David Byrne Promotes 'American Utopia' — The Album & The Idea — At Brooklyn Concert

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David Byrne was behind a small desk, alone on the massive empty stage and barely transferring. He sat just like the late Spalding Gray, his onetime up to date on New York's downtown artwork scene (and like Byrne, the topic of one in all Jonathan Demme's groundbreaking efficiency movies), and as Gray sometimes did, he centered on a prop because the backdrop reworked round him: Holding a mannequin of a human mind, Byrne pointed to 1 spot after one other and sang, "Here is a area that's seldom used...right here is an space of nice confusion...right here is an space that wants consideration."

The track "Here" is one in all a number of on Byrne's newest album, American Utopia, that turns the main focus inward, the speaker inspecting how he thinks, behaves and dances -- the higher to watch, on different songs, the unusual and sometimes upsetting conduct of others. In a live performance at Brooklyn's Kings Theatre on Sept. 17 that devoted ample consideration to Byrne's early years with Talking Heads however nonetheless felt very a lot of this second, Byrne and a couple of dozen bandmates embodied the singer's beliefs -- exuberance, cooperation, range and curiosity -- whereas acknowledging forces outdoors the venue selling simply the other. All this whereas paying as a lot consideration to showmanship as he did in that Demme movie, Stop Making Sense.

While he carried out that opening track, collaborators snuck onstage, parting the beaded-curtain backdrop to emerge in all-gray fits (and naked toes) similar to Byrne's. They had stuffed the stage by the set's second quantity, the surprising U.Ok. dance hit "Lazy," and their evocation of a army marching band clicked thrillingly into place for "I Zimbra," the primary of many songs drawn from the Talking Heads catalog.

Their formations had been choreographed by Brooklynite Annie-B Parson, whose earlier work with Byrne contains the brass-band tour he mounted with St. Vincent and his 2008 Songs of David Byrne and Brian Eno stage present, the topic of his live performance movie Ride, Rise, Roar. Here, Parson devoted a lot of her consideration to 2 backup singers who doubled as dance soloists, typically giving them cryptic hand and arm actions that recalled Byrne's well-known strikes in Stop Making Sense. If Byrne himself was generally too centered on a track to match his companions' strikes, he was absolutely dedicated to some impressively athletic bits elsewhere within the present, just like the hopscotchy backward dance on "I Should Watch TV," the place his toes whipped round rapidly sufficient they'd have stored hula hoops aloft.

"Lazy" apart, Byrne solely did one different track from an album credited to him as a solo artist earlier than this new one: A buoyant "Like Humans Do," from Look Into the Eyeball, might have had severe Byrne followers wishing for different songs from his solo years. But few would fault him for pleasing the group with Heads favorites like "Burning Down the House" and "Once in a Lifetime"; and a kind of outdated hits did double-duty as an indication that, as Byrne put it, he wasn't as much as any Milli Vanilli shenanigans: The singer says he realized months in the past that some followers thought he was fleshing out the band with samples or prerecorded playback tracks. So earlier than launching right into a walloping "Born Under Punches (The Heat Goes On)," Byrne launched his band members one after the other, every of them including his or her beat to the polyrhythmic groove being assembled earlier than our ears.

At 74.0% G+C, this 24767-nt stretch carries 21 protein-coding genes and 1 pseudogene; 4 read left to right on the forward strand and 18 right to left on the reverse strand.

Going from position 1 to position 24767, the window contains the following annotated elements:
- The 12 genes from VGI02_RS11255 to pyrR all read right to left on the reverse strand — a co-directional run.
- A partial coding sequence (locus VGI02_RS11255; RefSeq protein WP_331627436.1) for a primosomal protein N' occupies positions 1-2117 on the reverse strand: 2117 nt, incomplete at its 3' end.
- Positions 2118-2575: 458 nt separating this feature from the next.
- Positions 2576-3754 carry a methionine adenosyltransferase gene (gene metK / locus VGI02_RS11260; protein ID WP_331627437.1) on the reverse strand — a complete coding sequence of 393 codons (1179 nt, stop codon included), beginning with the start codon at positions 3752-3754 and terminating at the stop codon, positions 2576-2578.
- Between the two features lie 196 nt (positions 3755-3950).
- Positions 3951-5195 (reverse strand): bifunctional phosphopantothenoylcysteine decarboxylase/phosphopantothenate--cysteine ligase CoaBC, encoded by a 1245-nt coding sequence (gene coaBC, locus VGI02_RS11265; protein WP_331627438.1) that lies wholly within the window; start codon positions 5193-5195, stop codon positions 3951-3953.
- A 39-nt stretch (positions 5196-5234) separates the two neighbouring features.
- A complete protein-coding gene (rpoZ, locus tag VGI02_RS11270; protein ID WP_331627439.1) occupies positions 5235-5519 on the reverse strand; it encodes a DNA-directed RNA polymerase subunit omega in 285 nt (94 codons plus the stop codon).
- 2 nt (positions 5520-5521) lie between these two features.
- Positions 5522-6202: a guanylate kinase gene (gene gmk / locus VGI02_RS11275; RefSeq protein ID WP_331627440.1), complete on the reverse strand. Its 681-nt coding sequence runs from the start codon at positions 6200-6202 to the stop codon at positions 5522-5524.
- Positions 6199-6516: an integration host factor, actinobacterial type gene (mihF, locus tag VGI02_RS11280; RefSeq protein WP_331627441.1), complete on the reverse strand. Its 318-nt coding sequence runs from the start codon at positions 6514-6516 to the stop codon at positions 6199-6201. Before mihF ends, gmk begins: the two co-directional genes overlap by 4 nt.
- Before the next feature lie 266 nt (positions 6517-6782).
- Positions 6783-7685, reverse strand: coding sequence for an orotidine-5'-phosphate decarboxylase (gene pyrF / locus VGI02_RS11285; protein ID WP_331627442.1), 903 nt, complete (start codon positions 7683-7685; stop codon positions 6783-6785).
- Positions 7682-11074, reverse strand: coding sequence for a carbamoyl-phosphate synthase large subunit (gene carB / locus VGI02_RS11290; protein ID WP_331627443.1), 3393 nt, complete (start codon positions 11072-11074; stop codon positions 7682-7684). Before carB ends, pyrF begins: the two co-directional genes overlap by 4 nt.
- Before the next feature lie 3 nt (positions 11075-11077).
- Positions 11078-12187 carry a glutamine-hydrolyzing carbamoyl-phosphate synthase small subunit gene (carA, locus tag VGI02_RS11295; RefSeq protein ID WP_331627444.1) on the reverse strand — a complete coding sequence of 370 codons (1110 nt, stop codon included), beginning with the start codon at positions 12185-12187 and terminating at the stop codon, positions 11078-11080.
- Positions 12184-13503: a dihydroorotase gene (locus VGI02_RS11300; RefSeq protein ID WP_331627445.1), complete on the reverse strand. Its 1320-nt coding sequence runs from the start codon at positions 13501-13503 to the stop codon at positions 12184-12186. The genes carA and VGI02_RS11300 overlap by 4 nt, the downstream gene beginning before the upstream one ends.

With the title of his new report and the optimistic manner he launched it to the world (he gave a collection of multimedia shows, titled "Reasons to be Cheerful," that showcased innovation and community-building across the globe), an off-the-cuff observer would possibly accuse Byrne of wishful considering when it got here to the state of the world. But whereas the songwriter used humor as a political software (in "Dog's Mind") and pushed easy steps like voter registration, two of the evening's most fascinating moments voiced horror and outrage: For the brand new album's haunting "Bullet," which mixes graphic imagery with on a regular basis particulars in its elegy for a capturing sufferer, the singer was illuminated by a naked mild bulb as his bandmates marched dolefully across the stage's periphery. And for the second encore, as an alternative of sending followers off with one other biggest hit, Byrne lined Janelle Monae's protest anthem "Hell You Talmbout": As the band pounded out an insistent beat, Byrne or pairs of band members would step ahead, shouting the names of black victims of violence and imploring the group to "Say his identify! Say his identify! Say his identify!"